One example that I used in my essay involved building a module into a local newspaper’s content management system that would pick up specific pieces of metadata from a wire service’s RSS feed (such the time stamp and the dateline) and automatically dump the headline into a breaking news field that loads on the front page.

This kind of automation is one way in which computing technologies can help make the newsgathering process more efficient and timely.  Megan Taylor’s July 2010 post for Poynter reported on how companies such as the New York Times are building applications that automate the retrieval and manipulation of certain kinds of information, such as congressional votes.  Taylor also noted that news operations routinely employ algorithms, or step-by-step procedures that can be codified, or sometimes translated into software applications that can aid reporting and editing.  The third important quality is abstraction, which is a way of generalizing about objects or processes. For example, this web page is governed by an cascading style sheet that is built on a set of abstractions such as “text,” “header,” “link,” “post” and “footer.” Each of these “objects” has properties, such as font, color and alignment  that define its “style.” The webpage interacts with a database organized according to its own set of abstractions.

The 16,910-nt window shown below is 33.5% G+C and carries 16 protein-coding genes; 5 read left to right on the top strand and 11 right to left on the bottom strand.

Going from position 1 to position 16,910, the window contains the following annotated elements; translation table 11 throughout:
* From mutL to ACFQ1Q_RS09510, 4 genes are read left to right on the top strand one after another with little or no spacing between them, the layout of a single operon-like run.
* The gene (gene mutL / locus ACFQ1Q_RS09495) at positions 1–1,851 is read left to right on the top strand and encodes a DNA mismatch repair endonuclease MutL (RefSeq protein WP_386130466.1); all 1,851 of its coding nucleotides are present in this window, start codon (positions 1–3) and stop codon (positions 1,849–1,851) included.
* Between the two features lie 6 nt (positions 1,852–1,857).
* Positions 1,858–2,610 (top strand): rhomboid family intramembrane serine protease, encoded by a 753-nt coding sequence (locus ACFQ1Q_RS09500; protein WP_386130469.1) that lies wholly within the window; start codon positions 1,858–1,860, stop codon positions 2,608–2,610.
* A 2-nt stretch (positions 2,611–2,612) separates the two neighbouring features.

Why is this useful for the non-programmer journalist to understand?  For one thing, I’ve found it helps me understand what programmers are talking about when we are collaborating. For example, when I worked with my computer science colleague Monisha Pulimood and our students to create the content management systems for our campus online magazine Unbound and our Interactive Journalism Institute for Middle Schoolers, our programmers had to ask detailed questions about the journalists’ workflow in order to create the databases and interfaces for each system. It took a while to understand what was most useful and relevant on both sides, when we worked on unbound, but the process was much smoother during the IJIMS project because we were more practiced at the conversation.